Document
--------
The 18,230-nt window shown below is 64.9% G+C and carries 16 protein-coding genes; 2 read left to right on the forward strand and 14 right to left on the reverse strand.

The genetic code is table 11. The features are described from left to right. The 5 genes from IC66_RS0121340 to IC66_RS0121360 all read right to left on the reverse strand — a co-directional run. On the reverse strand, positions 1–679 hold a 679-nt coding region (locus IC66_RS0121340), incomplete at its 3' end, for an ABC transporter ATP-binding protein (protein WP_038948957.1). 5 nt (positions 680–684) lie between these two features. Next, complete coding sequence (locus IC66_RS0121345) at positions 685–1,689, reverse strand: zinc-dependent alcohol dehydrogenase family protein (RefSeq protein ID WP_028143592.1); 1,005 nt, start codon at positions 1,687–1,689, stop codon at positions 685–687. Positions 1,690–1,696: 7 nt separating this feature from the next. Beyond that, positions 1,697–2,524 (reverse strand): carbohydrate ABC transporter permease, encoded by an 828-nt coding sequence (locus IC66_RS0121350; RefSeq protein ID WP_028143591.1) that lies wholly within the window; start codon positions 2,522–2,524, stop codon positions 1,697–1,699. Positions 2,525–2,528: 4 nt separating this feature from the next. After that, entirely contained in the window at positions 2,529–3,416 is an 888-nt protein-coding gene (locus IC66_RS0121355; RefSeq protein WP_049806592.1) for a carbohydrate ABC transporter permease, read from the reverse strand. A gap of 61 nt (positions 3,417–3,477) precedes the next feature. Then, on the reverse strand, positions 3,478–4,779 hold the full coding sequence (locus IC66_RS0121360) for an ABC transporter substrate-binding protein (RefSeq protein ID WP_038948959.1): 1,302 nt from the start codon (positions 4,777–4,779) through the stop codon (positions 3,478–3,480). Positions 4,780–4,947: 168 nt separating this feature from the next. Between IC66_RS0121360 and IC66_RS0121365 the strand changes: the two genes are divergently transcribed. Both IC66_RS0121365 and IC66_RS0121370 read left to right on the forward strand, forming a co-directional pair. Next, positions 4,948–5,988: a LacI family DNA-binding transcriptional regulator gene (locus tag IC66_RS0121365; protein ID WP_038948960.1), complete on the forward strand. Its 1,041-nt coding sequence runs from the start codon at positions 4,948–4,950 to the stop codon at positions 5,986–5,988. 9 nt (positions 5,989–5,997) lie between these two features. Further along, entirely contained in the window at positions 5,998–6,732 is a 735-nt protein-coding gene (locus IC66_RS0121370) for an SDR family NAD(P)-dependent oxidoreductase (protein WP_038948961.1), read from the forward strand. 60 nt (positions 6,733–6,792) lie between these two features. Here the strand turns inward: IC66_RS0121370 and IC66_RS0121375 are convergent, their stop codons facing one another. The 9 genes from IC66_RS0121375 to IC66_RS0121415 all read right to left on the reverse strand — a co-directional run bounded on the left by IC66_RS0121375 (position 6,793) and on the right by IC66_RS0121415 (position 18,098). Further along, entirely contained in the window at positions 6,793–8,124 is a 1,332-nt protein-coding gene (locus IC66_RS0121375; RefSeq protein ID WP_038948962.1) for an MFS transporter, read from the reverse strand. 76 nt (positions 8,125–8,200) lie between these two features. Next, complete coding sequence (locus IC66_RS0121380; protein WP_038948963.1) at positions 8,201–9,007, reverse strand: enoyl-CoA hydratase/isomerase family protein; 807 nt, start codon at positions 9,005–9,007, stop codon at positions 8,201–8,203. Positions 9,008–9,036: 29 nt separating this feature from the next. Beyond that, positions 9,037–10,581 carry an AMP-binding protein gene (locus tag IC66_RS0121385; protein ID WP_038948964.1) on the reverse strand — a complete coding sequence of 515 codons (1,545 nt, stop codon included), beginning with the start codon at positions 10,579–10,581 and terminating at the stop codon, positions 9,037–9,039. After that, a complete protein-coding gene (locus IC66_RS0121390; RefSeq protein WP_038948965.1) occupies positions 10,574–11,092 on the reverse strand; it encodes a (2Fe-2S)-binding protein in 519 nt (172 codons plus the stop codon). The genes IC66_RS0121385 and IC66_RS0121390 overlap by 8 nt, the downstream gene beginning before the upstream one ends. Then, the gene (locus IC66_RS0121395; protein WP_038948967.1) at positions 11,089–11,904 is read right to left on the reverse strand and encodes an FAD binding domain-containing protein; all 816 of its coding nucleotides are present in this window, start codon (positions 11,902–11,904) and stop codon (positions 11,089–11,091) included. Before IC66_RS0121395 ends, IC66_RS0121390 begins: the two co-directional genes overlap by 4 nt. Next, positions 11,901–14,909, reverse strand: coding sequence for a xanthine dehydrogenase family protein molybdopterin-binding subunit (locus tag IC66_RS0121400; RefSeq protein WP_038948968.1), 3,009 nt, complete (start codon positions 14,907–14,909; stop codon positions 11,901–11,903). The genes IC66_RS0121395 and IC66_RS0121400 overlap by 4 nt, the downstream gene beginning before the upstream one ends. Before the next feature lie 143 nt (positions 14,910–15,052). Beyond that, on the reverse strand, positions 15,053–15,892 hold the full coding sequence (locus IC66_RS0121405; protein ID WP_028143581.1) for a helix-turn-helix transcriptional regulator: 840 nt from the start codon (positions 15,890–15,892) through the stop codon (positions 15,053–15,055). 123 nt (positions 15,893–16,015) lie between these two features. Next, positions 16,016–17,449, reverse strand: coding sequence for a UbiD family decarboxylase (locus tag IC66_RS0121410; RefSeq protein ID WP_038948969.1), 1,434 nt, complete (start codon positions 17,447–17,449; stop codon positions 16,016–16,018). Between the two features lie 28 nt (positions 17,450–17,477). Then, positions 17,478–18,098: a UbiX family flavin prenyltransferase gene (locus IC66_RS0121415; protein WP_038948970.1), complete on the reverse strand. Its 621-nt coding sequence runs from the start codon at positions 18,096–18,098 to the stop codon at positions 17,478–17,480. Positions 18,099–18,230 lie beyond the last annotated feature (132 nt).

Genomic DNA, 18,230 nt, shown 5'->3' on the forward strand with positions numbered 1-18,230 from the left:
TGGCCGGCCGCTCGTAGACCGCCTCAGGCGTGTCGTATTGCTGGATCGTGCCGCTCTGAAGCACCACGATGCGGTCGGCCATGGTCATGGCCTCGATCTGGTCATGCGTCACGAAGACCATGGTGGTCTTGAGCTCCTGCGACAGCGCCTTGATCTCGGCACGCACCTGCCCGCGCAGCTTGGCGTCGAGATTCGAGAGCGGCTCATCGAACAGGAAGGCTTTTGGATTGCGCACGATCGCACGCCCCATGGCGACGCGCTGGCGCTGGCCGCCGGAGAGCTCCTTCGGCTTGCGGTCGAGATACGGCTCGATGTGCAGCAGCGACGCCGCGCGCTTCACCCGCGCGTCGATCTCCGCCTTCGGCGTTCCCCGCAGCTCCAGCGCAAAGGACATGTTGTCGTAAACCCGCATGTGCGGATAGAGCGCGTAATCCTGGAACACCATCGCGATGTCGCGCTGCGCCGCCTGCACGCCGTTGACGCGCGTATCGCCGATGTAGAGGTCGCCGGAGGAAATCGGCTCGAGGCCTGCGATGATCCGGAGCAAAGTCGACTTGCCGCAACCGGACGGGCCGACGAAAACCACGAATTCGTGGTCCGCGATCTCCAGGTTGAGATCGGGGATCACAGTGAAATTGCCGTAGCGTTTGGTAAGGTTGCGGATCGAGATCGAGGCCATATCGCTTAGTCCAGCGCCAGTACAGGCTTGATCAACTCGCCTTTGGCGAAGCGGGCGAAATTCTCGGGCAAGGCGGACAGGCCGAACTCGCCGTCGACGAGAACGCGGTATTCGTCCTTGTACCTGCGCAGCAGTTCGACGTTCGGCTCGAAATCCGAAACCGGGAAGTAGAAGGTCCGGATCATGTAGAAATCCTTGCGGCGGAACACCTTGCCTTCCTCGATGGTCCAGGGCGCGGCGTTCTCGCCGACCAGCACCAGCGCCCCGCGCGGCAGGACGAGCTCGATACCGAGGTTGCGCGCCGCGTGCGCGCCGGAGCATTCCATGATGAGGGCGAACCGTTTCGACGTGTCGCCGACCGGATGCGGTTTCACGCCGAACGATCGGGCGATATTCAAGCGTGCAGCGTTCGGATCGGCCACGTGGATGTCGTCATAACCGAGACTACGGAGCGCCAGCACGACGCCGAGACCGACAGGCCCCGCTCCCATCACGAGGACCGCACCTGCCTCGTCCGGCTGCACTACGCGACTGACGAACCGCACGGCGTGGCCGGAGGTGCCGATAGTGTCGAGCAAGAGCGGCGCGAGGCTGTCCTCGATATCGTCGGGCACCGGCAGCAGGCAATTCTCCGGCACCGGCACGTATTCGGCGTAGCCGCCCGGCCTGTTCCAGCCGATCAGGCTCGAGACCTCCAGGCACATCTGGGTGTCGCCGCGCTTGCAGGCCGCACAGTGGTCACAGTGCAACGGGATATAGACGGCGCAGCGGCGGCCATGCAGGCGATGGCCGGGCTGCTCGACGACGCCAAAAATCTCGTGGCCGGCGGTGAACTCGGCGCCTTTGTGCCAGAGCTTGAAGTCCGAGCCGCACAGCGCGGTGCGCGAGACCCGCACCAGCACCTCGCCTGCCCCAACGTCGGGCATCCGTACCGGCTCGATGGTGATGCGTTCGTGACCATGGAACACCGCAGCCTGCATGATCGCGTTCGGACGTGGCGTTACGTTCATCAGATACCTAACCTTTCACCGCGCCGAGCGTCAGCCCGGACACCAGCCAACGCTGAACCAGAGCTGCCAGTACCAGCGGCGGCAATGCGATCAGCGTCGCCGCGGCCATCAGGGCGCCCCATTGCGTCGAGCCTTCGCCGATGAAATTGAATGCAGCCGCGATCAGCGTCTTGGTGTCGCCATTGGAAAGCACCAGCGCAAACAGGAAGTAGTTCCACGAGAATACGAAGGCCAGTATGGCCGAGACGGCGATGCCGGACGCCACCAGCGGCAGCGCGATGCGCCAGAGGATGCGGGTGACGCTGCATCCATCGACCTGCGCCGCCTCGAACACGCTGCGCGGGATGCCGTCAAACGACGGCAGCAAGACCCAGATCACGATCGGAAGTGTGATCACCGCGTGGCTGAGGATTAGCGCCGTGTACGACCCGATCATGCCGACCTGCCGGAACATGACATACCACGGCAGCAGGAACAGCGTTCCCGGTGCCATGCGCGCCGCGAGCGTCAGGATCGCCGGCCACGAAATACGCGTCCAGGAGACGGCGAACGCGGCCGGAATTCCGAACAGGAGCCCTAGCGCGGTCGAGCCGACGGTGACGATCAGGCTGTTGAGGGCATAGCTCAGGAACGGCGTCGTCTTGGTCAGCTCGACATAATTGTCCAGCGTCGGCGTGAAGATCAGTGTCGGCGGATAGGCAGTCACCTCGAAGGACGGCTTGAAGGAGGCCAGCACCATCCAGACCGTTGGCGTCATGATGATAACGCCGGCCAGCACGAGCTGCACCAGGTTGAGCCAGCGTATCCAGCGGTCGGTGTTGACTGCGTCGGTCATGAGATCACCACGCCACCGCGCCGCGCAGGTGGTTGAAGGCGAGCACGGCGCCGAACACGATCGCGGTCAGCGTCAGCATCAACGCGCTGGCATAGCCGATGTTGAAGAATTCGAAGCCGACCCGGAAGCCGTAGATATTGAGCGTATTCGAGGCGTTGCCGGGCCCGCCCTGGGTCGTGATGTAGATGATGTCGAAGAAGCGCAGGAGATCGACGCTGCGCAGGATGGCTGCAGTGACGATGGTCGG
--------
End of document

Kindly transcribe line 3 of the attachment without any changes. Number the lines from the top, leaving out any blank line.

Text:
Genomic DNA, 18,230 nt, shown 5'->3' on the forward strand with positions numbered 1-18,230 from the left: